Published On: 2023-01-24

How to Find Mouse Entry Points

So, the mice have found their way into your home.

Your home.

The place where you should feel safest. The place that should protect you from the elements of the outdoors. Your home should be an impenetrable castle, but it has been compromised.

Alas, there goes nature scurrying across your floor.

But how? Where? Why my house? Why not the neighbour’s house? They don’t even clean out their garage!

Mice are opportunists. They will take any chance they get to go someplace warm, dark, and protected. If there is food or water, it’s just a bonus. So where is that place? Does it exist in your home? You betcha!

Ok… but how do they get in?

Mice are smaller than you might expect under all that fur. Their ribs and hips are flexible, so they are only limited by the size of their head, which is about the size of a dime, or the very tip of your finger (depending on the size of your fingers!). So the search is on for a mousey sized hole.

Where can I find the entry point?

There usually isn’t much use looking around the inside of the house. Sure, there may be holes inside, but the mice are already in the house. If we plug up those holes, they will just find another way around. There is always another way around.

Outside is where we need to begin our search. I usually begin by going around the perimeter of the home and looking at where the siding meets the foundation. Cracks in the foundation are possible, but unlikely. Most likely the mice are entering in around a hole around a utility going into the house: pipes, wires, A/C units, vents, etc. I check all of these very carefully. You have to get on your hands and knees and look all the way around. It can be very easy to miss a hole the width of your finger tucked in underneath the lip of a vent. I literally take my pinky finger and start poking around, making sure there are no holes.

Frequently used mouse holes can be identified by gnawing around the entrance, dark streaks on the wall leading into the hole, and a lack of spider webs in the hole. You might also find some droppings in or around it. Keep in mind that not all mouse holes are frequently used. There may have just been one pregnant female that snuck in and started this whole mess!

Hopefully by now you’ve found the hole and can repair it.


If not, there are a couple other places to look.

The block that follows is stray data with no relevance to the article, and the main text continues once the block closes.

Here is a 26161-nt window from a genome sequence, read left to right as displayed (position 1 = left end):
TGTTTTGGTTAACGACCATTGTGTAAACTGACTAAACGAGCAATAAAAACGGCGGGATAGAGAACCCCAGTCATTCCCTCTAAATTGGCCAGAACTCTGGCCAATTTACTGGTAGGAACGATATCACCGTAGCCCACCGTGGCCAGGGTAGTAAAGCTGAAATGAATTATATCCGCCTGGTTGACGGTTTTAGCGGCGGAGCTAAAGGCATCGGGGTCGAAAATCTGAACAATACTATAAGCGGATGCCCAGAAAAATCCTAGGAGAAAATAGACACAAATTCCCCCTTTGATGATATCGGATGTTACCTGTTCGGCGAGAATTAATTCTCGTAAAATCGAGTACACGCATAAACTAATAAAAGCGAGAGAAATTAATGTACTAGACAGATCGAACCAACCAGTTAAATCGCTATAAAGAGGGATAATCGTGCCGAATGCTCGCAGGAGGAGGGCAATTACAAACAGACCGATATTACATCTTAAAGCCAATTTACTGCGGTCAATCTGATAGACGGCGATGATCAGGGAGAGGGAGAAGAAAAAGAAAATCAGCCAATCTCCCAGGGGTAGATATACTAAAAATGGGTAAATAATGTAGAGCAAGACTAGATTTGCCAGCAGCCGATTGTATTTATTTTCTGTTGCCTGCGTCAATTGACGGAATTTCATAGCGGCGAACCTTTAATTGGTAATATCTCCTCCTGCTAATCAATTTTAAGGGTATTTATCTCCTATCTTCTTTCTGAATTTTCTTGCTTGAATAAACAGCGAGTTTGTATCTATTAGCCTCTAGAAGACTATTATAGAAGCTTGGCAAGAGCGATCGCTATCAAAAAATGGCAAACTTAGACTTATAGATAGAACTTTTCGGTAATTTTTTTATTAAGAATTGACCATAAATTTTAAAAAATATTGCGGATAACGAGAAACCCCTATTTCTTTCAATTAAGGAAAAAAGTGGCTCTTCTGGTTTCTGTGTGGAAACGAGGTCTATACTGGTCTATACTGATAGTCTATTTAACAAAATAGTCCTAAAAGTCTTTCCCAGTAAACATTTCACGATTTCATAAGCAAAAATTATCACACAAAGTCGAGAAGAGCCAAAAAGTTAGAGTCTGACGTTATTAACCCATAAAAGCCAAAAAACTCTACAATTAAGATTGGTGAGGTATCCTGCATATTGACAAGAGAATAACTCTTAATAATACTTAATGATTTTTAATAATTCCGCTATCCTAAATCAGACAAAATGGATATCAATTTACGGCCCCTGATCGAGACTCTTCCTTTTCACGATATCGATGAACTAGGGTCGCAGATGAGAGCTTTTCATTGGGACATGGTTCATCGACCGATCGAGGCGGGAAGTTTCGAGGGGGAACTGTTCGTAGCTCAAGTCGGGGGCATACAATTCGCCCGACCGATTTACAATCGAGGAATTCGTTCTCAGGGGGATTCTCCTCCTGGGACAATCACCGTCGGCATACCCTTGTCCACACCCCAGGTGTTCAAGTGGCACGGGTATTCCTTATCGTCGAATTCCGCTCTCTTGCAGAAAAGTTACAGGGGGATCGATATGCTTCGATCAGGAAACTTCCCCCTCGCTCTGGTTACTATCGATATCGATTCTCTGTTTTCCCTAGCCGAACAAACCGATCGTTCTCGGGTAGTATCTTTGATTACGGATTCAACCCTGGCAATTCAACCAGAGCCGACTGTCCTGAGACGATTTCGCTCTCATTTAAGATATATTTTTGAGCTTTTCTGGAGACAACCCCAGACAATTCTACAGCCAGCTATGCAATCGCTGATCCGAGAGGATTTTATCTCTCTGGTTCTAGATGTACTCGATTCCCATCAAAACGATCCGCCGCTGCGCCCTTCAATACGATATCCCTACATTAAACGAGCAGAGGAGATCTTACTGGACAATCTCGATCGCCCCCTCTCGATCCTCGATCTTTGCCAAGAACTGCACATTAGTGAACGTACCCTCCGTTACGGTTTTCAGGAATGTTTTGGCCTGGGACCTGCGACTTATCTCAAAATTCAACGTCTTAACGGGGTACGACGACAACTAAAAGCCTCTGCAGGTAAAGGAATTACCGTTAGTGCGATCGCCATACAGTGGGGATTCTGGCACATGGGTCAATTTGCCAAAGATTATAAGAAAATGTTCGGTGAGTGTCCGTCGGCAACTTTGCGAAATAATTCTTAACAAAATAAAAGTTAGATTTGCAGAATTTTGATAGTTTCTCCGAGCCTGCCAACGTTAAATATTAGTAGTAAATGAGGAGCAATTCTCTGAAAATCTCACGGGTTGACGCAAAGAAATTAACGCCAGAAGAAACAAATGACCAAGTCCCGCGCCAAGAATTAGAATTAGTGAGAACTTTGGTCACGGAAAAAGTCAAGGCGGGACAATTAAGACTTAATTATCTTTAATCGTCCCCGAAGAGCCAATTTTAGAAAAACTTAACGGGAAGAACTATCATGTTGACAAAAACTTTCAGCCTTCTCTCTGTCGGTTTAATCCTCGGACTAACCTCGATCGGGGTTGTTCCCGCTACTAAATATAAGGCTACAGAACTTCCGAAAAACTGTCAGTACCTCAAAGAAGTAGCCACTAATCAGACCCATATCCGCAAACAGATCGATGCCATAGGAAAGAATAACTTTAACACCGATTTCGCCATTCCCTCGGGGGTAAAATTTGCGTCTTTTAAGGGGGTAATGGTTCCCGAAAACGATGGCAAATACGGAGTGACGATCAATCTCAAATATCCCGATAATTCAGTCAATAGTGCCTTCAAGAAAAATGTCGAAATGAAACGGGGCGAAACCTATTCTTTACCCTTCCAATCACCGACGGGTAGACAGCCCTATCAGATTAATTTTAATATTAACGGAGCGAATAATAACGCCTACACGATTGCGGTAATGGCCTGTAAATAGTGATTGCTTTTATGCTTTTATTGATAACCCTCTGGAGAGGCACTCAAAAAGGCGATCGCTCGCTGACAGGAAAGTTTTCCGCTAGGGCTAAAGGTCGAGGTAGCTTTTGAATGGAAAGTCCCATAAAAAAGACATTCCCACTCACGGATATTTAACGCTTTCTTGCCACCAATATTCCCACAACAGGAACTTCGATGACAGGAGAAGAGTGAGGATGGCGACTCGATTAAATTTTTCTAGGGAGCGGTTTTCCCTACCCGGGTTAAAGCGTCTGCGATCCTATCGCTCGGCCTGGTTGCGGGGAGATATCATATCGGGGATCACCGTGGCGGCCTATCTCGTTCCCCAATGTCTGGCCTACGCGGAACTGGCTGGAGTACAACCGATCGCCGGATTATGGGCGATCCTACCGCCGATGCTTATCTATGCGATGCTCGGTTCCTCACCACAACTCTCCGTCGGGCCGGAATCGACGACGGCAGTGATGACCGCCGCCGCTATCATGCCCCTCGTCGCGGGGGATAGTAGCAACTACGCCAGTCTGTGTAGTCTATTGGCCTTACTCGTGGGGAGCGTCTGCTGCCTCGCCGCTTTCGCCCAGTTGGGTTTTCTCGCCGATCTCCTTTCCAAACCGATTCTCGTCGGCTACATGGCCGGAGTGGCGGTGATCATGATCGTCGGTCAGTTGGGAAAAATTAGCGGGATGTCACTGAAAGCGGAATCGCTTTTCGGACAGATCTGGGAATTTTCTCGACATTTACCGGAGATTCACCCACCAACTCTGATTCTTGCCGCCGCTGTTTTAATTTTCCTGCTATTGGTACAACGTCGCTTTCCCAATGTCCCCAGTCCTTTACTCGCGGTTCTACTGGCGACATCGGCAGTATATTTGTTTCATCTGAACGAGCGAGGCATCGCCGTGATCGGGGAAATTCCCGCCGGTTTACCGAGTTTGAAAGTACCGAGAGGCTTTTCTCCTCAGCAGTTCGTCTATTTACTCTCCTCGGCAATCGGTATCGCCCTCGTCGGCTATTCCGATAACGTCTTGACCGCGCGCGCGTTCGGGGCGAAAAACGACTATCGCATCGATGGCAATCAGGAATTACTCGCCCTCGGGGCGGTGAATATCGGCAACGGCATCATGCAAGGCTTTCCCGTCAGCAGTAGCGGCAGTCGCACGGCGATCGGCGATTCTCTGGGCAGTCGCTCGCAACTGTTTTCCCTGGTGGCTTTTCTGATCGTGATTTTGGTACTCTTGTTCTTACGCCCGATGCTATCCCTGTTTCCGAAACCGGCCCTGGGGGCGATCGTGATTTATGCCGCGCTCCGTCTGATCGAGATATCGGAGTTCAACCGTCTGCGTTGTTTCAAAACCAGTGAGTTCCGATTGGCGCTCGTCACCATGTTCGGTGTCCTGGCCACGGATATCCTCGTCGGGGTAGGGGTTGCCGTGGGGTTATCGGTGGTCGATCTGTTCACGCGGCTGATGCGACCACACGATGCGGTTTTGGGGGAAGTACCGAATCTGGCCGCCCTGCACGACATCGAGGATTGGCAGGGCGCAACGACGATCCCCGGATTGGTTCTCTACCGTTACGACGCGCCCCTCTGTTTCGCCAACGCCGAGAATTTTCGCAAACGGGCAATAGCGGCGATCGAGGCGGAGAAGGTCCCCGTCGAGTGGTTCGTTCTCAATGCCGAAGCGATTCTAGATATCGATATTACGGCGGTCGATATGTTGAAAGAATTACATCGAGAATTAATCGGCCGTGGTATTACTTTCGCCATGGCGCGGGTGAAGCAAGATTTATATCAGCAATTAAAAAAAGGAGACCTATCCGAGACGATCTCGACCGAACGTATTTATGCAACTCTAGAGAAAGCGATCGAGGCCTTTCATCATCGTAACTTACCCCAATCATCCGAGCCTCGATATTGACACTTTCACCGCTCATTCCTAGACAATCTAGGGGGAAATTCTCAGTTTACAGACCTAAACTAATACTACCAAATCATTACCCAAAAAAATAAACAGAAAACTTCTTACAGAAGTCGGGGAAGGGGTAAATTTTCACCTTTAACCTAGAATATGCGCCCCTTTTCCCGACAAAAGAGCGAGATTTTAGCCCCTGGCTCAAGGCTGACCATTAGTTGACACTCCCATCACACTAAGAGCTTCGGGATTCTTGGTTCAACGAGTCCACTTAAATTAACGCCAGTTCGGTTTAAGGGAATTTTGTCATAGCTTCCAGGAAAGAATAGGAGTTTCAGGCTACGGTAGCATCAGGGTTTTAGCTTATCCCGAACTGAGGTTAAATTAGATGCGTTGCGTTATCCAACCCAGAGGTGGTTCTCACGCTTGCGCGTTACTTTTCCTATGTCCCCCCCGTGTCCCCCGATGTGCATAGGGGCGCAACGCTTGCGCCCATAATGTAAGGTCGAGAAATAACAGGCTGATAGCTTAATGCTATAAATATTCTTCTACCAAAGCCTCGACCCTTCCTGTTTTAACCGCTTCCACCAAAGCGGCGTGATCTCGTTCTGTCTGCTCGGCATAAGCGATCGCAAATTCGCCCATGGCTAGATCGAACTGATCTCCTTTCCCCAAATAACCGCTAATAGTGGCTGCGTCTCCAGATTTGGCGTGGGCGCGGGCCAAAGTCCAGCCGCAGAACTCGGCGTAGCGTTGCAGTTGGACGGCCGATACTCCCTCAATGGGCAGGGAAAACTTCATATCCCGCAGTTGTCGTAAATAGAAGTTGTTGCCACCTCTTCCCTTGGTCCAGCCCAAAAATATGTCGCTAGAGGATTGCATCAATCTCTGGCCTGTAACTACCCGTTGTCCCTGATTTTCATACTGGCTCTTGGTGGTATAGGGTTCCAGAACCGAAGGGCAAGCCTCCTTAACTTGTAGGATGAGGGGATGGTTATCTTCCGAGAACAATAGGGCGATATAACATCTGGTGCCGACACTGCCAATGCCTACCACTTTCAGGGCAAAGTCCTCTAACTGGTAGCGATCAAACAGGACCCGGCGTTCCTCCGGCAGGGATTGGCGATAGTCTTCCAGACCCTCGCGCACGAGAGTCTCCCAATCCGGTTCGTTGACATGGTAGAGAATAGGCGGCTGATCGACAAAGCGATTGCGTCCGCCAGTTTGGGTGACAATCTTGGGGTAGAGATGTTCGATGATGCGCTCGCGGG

Another common part of the home where mice enter is the garage. Keeping mice out of the garage can be extremely difficult. They love to chew through the weather stripping around the bottom corners, and the doors rarely seal well anyway. There are options for repairing this and keeping mice out of your garage entirely; speak to your Grove technician for more information.

Ok, the mice are in the garage. It’s not the end of the world. You just want to make sure they’re not in your house! There are often many possible entry points from the garage into the home including pipes and vents, but also poor door seals or simply holes in the drywall. Some attached garages are more attached than others! Repeat the process for finding holes around the outside of the home. This may require moving a lot of stuff. It has to be done if you haven’t found the hole yet!

I found this hole under the garage steps behind lots of clutter. Not an easy find!

If you’re absolutely certain you checked everything perfectly and there are definitely no entry points, two things may have happened. A mouse may have been brought into the house in something like a box, or it may have walked right in a door that was left open. It happens!

If you aren’t 100% certain there may be an entry point, it might be time to call a professional. At Grove, our technicians are trained to inspect thoroughly. Experience is invaluable when it comes to finding entry points, and our technicians have seen it all!

Leave A Comment


Recent Posts

Give us a call today
to schedule a visit!